McInerney: The Greatness of Humility: St Augustine on Moral Excellence
MCINERNEY, Joseph J.
The Greatness of Humility: St Augustine on Moral Excellence
Eugene, Oregon: Pickwick, 2016. 198 p.
ISBN: 978-1-4982-1816-0, $26.
There have been a number of substantial and excellent books on Augustine in recent years and such important authors as Robin Lane Fox and Rowan Williams have made his life and thought available to a new generation of students. McInerney’s book is a worthy addition to the list, as he focuses on one central aspect of Augustinian thought: “The thesis of my study is that the height of human greatness includes and is dependent upon humility” (p.4). He sets out the place of humility in ancient thought, paying particular attention to Aristotle’s antipathy to it, and then locates it at the centre of Augustine’s account of Christian life. He then turns his attention to the challenge posed to this view by David Hume and Friedrich Nietzsche. They are well chosen adversaries as they offer a potentially devastating critique of Augustine’s moral project. McInerney argues that they do not succeed but it is a strength of the book that it takes on two of the profoundest critics of Christian ethics since the Enlightenment. Hume denied that reason could ever solve the grounding problem in ethics, whilst that “master of suspicion” Nietzsche, thought humility “one of those sham virtues foisted upon the strong by the slave morality” (p.149).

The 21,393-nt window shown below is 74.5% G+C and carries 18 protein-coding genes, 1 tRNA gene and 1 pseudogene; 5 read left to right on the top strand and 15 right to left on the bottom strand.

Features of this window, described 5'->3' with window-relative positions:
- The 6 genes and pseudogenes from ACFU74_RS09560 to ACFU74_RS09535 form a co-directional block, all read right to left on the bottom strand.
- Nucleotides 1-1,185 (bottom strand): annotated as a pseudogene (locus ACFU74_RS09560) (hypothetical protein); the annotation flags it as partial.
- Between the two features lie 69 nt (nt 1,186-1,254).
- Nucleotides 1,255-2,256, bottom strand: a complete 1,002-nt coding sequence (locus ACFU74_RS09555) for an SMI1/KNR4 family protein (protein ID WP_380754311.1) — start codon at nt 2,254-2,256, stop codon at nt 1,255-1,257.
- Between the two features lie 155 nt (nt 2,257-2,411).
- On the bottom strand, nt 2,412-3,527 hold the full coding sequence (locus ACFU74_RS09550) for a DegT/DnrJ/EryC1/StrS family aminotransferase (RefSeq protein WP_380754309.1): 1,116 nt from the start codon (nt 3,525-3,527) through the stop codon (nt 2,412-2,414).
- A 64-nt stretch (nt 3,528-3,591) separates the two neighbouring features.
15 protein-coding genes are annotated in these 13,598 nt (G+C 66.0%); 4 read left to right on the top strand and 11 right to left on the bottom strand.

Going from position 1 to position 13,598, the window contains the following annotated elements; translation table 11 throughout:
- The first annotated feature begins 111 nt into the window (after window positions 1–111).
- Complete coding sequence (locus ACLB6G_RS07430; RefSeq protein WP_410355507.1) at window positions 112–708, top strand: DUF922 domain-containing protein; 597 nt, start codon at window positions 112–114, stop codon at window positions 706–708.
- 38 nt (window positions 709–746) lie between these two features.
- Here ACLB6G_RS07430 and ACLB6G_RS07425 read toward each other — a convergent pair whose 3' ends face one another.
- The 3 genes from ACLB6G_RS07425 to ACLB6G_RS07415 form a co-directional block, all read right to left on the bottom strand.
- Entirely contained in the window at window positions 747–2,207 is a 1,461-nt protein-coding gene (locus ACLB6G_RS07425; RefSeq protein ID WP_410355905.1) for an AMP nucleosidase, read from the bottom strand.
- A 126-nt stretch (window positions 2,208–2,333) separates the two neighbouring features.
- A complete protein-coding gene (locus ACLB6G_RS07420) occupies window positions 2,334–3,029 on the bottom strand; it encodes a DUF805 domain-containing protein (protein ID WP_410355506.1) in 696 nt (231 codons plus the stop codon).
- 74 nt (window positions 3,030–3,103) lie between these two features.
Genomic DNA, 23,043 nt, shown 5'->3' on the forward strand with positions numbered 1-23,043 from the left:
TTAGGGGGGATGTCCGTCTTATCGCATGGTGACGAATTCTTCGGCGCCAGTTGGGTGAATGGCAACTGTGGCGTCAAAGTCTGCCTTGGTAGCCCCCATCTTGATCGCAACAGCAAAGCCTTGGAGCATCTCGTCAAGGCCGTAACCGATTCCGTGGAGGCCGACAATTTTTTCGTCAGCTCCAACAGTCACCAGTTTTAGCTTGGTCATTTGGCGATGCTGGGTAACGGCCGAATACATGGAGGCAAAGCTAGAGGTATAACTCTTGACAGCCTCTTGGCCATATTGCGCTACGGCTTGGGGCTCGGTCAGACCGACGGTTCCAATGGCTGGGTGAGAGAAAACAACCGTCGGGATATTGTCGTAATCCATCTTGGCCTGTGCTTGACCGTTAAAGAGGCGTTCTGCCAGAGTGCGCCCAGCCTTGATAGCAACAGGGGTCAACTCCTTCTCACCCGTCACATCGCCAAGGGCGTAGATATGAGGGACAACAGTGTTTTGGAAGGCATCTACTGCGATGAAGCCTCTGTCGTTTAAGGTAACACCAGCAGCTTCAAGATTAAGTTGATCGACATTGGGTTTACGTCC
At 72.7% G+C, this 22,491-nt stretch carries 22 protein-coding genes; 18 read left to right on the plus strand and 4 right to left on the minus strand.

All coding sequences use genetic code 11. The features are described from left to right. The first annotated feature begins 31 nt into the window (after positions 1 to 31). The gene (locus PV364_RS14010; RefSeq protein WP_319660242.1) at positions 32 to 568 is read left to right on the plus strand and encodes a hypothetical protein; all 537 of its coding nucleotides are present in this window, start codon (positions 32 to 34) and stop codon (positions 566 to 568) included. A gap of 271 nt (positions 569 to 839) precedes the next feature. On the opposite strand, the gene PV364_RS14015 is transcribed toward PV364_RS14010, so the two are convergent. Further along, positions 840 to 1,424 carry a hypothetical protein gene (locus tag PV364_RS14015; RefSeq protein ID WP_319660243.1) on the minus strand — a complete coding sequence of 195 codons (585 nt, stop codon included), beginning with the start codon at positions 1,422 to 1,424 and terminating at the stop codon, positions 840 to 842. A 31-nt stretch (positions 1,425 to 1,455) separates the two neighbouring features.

This would be a good book for students who want to get behind a rather one-dimensional text book picture of a great Christian thinker. It would be particularly valuable to those interested in developments in Christian thought, and the modern challenges to them.
Mark Dorsett, The King’s School, Worcester